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Rick Sowash . . . Eroica
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Eroica CD cover

from American Record Guide, May/June 2002

Rick Sowash "Eroica"

Sunny Days; Convivial Suite; Impressionist Suite #1; Piano Trio #5: Eroica

Paul Patterson, Laura Bossert, v; Anthony Costa, Ron Aufmann, cl; Mark Ostoich, ob; Phil Amalong, p; Terry King, vc; Mark Ortwein, bn.

Three earlier CDs of Rick Sowash's chamber music -- two on Gasparo, one (like this new arrival) self-published by the Cincinnati-based composer himself -- earned David Moore's enthusiastic recommendation (Nov/Dec 1992, Sept/Oct 2000). I can see why. Sowash (born 1950) writes well-made, staunchly tonal, and immensely likable music. It has a homespun freshness that values (though doesn't always restrict itself to) simplicity and directness, and an emotional warmth that welcomes optimisim and affecting tenderness while dancing lightly above gloom or irony. And there are ingratiating tunes aplenty, too -- some folksy, some jazzy, some tinged by a mild exoticism. If a comparison would help describe Sowash's style, and in particular its incorporation of vernacular elements into classical structrues, I'd say he has a lot in common with another independent-minded Midwesterner, Ernst Bacon (1898-1990), some of whose best music is collected on CRI 779 (Jan/Feb 1999).

Like Bacon -- who wrote an exhilarating piano hoe-down called The Pig-Town Fling -- Sowash fancies down-home nomenclature. Sunny Days, for instance, is the title of his 1994 18-minute long, four-movement trio for violin, clarinet and piano that leads off this new anthology. I have to tell you that when I put this disc on I'd never heard a note of Sowash's music, but I (and my wife Sherri) instantly fell in love with this captivating work, and I've been playing it every day for the past two weeks. It starts off (after a 30-second slow intro) with a bouncy, catchier-than-velcro tune in a sort of "gypsy ragtime" mode, absolutely perfect for the clarinet, and so cunningly scored and clevely harmonized with unexpected chromatic turns that you just can't stop shuffling around the room in time to it. There's a middle section with yet another fine tune -- this one more infused with sentiment -- then a return to the insinuating gypsy ragtime. II and III are sweetly nostalgic slow movements, with long, sun-drenched melodic arches in gently lilting rhythms -- lovely from beginning to end. The finale returns to brisk tempos and merry tunefulness, and here Sowash tops everything off with a grandly exuberant folk-song (designated "The Fog" in the score) with crackling "Scotch-snap" inflections and a touch of modal harmony. How Sowash manages to get such a rich, almost orchestral fullness and variety from his three instruments at these climactic points is a marvel to hear.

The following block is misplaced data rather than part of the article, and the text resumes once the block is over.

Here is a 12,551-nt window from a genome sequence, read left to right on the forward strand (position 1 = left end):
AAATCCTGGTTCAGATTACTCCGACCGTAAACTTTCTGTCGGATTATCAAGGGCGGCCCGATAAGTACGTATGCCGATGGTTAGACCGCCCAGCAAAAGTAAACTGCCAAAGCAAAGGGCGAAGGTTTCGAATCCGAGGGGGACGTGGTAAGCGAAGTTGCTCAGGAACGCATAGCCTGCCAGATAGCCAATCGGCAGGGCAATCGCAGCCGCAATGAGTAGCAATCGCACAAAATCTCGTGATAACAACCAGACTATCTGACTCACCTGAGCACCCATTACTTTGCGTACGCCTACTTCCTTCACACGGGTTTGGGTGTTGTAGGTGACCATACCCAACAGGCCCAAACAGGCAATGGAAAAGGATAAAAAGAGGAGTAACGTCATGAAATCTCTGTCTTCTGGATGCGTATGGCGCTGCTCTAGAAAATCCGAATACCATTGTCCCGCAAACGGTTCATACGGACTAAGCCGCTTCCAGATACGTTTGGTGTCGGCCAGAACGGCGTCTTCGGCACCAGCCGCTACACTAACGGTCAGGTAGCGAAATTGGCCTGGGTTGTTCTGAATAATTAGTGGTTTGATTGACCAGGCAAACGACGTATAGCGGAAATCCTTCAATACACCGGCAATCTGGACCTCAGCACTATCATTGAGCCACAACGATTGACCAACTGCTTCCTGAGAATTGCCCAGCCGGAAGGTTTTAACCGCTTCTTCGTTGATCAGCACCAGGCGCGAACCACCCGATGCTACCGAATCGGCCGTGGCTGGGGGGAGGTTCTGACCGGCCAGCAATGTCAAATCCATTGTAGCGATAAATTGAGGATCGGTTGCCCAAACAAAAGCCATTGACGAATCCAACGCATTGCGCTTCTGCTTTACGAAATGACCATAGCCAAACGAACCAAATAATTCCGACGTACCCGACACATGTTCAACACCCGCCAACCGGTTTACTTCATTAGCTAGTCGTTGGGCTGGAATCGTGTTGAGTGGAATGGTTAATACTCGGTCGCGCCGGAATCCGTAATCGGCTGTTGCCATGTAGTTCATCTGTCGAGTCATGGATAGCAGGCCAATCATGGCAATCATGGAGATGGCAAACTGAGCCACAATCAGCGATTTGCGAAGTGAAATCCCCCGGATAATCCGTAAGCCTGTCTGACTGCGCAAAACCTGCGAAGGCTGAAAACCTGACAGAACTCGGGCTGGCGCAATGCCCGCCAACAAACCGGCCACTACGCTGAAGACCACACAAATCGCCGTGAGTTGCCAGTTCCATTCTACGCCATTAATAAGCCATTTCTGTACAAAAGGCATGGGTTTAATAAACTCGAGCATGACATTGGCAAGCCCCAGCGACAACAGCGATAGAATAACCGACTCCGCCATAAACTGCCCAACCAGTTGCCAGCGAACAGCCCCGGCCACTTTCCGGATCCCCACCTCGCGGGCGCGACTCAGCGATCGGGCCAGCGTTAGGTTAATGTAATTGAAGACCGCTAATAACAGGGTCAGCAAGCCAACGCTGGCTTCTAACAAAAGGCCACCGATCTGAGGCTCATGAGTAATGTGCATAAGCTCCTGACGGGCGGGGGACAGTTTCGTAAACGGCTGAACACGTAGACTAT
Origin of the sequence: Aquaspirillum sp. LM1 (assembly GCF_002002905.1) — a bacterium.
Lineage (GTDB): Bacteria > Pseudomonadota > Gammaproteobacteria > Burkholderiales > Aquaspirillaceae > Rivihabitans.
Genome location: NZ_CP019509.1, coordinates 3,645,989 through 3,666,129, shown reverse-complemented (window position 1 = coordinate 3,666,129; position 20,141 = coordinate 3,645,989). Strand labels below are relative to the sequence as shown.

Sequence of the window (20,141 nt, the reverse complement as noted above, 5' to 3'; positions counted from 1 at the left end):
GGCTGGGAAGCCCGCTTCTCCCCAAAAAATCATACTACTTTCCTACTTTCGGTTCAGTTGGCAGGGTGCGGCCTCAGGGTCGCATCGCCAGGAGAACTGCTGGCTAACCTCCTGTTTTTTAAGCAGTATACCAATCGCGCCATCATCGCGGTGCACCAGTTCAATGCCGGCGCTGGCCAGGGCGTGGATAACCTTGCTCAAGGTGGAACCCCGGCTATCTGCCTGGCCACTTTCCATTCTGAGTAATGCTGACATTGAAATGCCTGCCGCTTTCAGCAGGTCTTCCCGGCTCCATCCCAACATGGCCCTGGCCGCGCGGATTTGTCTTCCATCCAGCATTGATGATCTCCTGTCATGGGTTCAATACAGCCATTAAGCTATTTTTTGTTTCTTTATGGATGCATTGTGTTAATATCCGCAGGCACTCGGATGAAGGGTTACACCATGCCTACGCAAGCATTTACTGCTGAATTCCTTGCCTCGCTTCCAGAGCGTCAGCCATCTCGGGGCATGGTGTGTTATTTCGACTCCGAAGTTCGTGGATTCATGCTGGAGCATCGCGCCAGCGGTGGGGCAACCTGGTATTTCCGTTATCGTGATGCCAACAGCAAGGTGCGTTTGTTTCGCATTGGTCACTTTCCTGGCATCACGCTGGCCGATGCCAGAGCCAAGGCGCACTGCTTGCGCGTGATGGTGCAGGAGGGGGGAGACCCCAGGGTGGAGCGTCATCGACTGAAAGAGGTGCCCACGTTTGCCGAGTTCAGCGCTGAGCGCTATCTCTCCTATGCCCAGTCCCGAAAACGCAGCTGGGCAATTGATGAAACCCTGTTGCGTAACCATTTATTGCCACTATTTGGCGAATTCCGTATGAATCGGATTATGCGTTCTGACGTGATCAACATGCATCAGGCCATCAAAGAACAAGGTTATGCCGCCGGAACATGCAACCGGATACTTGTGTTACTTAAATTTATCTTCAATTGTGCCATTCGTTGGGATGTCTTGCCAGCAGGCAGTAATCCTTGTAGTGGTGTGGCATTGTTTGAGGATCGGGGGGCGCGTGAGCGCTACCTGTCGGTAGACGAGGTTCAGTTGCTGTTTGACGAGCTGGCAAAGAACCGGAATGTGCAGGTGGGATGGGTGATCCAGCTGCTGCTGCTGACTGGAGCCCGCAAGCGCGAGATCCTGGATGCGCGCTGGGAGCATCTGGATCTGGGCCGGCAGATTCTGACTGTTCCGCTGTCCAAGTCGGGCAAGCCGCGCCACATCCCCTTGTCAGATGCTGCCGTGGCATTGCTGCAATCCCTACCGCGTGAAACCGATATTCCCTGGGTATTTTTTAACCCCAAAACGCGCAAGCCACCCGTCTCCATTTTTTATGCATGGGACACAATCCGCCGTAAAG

I spend so much time on Sowash's trio because I think there could really be an audience for this splendid "new" music if only people have a chance to hear it -- especially as presented here, in fine performances and vivid recorded sound. If my description appeals to you, do yourself a favor and seek out this disc; you won't regret it.

Three more works fill out the program. Convivial Suite is a six-movement duo for violin and cello. There are a fugue (it sounds a bit like a round on 'God Rest Ye Merry Gentlemen'), a contrapuntal and faintly mysterious waltz (I love this), a sighing blues, a march, an aria, and a finale. Everything but the very short penultimate item is dance-like and tuneful. The clean-lined but gentle Impressionist Suite #1is for oboe, clarinet, and bassoon; its three movements -- more neoclassic than Debussy-ish -- are inspired by Monet, Renoir and Manet.

Finally, there's Sowash's Fifth Piano Trio, called Eroica, the biggest and by a margin the most romantic and tempestuous work on the program. Here Sowash avoids clever chromatic turns or rhythmic twists and instead pours out his heartfelt emotion -- the trio is a tribute to, though it bravely refuses to be an elegy for, his father's heroic struggle with fatal illness. Crusty old cynic that I am, I was moved by this trio but perhaps not entirely convinced by its re-creation of Victorian-era nobility, which seems a little quaint to my jaded post-modern ears. But perhaps that's just my loss.

Mark Lehman

 

   
Sowash (born 1950) writes well-made, staunchly tonal, and immensely likable music. It has a homespun freshness that values (though doesn't always restrict itself to) simplicity and directness, and an emotional warmth that welcomes optimisim and affecting tenderness while dancing lightly above gloom or irony. And there are ingratiating tunes aplenty, too -- some folksy, some jazzy, some tinged by a mild exoticism.
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